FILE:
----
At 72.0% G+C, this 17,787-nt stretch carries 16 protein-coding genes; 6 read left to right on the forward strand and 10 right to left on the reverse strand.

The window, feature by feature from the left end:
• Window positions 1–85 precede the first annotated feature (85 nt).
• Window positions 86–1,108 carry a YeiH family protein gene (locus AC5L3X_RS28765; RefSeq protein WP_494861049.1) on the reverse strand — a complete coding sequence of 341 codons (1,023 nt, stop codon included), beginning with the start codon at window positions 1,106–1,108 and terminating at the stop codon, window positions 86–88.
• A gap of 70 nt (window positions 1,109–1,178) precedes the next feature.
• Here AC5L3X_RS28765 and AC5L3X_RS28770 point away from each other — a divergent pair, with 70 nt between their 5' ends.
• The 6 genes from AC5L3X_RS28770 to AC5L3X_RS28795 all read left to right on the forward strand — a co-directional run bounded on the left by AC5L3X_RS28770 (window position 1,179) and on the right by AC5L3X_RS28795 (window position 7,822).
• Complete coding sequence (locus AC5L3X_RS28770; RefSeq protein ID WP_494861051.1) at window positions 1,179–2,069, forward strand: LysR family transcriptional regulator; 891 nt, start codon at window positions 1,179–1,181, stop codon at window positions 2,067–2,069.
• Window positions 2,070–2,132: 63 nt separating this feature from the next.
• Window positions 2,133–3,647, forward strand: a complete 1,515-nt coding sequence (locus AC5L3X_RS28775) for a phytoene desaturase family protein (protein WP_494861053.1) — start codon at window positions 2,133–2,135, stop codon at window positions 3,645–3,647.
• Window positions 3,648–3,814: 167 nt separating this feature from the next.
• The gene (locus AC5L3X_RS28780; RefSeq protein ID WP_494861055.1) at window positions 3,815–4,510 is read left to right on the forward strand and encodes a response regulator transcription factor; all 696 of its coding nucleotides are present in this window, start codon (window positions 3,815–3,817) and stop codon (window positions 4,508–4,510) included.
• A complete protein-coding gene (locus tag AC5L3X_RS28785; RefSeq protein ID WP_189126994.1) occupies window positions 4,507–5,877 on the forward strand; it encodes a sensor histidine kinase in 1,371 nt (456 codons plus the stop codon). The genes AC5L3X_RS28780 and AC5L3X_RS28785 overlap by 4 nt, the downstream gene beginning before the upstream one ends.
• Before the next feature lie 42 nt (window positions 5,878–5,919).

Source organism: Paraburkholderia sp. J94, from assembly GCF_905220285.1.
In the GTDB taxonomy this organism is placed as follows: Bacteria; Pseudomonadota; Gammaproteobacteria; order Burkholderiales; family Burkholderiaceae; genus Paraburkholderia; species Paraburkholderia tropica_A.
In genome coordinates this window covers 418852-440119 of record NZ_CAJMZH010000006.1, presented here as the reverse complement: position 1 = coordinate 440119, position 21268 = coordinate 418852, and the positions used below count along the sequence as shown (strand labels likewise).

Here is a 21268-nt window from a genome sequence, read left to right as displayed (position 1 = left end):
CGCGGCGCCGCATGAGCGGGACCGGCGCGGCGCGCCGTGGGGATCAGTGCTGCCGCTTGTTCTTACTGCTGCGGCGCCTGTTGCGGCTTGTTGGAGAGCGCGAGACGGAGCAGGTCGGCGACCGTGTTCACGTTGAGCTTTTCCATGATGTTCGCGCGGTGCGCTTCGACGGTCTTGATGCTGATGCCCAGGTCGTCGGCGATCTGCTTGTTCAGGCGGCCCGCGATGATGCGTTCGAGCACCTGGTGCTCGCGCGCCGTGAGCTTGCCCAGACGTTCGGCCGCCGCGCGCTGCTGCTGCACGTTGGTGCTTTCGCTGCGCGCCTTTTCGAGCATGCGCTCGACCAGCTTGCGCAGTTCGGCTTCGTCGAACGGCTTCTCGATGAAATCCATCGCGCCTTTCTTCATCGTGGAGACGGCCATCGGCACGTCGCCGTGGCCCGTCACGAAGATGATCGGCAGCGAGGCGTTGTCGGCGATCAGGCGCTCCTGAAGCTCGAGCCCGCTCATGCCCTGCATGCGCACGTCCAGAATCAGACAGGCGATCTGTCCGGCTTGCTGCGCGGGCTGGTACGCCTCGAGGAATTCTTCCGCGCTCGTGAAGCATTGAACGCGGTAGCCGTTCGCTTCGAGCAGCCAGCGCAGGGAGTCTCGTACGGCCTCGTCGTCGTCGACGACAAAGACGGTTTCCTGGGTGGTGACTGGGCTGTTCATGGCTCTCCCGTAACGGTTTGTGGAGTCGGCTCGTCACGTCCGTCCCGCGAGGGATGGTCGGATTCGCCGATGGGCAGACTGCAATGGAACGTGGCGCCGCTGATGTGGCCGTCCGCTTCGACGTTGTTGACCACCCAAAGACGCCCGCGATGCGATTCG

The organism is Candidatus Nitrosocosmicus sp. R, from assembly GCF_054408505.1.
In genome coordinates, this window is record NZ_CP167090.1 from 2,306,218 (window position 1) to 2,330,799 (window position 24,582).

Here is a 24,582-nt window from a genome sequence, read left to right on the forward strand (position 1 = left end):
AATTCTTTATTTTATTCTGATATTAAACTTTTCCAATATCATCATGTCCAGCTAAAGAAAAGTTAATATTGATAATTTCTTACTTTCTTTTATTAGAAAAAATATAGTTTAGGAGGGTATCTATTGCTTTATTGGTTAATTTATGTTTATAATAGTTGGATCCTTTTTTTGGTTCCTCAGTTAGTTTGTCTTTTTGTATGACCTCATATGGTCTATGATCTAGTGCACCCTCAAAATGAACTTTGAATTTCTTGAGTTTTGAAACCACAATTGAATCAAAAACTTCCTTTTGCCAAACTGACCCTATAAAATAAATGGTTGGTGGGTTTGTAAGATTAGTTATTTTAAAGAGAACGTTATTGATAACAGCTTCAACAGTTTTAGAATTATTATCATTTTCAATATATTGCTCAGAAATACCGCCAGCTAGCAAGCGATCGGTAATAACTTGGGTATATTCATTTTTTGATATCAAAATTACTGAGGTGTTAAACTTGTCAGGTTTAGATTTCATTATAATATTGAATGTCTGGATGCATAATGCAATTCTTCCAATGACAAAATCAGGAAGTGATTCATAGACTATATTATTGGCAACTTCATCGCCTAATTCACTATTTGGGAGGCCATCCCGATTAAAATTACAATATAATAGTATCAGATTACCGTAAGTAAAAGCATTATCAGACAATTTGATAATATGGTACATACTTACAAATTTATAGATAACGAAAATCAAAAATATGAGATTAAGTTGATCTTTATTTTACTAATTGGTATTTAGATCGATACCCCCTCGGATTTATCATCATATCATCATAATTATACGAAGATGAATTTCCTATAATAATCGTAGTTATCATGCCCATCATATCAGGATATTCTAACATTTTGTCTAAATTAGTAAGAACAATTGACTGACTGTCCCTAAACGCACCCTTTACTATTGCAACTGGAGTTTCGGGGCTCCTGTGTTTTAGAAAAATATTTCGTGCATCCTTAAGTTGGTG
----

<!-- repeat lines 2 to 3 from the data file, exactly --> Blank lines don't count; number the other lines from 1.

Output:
The window, feature by feature from the left end:
• Window positions 1–85 precede the first annotated feature (85 nt).